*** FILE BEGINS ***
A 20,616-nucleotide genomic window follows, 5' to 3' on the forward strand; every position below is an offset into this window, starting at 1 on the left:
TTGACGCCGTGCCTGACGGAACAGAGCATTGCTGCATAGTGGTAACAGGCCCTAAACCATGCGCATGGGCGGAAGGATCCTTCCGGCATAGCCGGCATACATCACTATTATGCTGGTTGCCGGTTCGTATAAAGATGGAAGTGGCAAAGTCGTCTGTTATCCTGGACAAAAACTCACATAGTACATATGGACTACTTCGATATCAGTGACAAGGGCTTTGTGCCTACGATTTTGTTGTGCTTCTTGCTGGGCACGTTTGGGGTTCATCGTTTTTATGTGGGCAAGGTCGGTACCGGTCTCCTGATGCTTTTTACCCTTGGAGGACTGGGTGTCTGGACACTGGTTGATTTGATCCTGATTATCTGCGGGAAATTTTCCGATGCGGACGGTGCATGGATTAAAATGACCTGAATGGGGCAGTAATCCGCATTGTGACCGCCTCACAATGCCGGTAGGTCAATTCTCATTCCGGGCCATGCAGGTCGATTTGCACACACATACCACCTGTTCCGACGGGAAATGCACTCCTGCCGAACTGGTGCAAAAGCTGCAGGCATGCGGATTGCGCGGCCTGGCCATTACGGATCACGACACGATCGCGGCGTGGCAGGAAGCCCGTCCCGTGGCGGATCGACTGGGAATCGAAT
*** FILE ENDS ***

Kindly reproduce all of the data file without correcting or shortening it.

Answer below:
A 20,616-nucleotide genomic window follows, 5' to 3' on the forward strand; every position below is an offset into this window, starting at 1 on the left:
TTGACGCCGTGCCTGACGGAACAGAGCATTGCTGCATAGTGGTAACAGGCCCTAAACCATGCGCATGGGCGGAAGGATCCTTCCGGCATAGCCGGCATACATCACTATTATGCTGGTTGCCGGTTCGTATAAAGATGGAAGTGGCAAAGTCGTCTGTTATCCTGGACAAAAACTCACATAGTACATATGGACTACTTCGATATCAGTGACAAGGGCTTTGTGCCTACGATTTTGTTGTGCTTCTTGCTGGGCACGTTTGGGGTTCATCGTTTTTATGTGGGCAAGGTCGGTACCGGTCTCCTGATGCTTTTTACCCTTGGAGGACTGGGTGTCTGGACACTGGTTGATTTGATCCTGATTATCTGCGGGAAATTTTCCGATGCGGACGGTGCATGGATTAAAATGACCTGAATGGGGCAGTAATCCGCATTGTGACCGCCTCACAATGCCGGTAGGTCAATTCTCATTCCGGGCCATGCAGGTCGATTTGCACACACATACCACCTGTTCCGACGGGAAATGCACTCCTGCCGAACTGGTGCAAAAGCTGCAGGCATGCGGATTGCGCGGCCTGGCCATTACGGATCACGACACGATCGCGGCGTGGCAGGAAGCCCGTCCCGTGGCGGATCGACTGGGAATCGAAT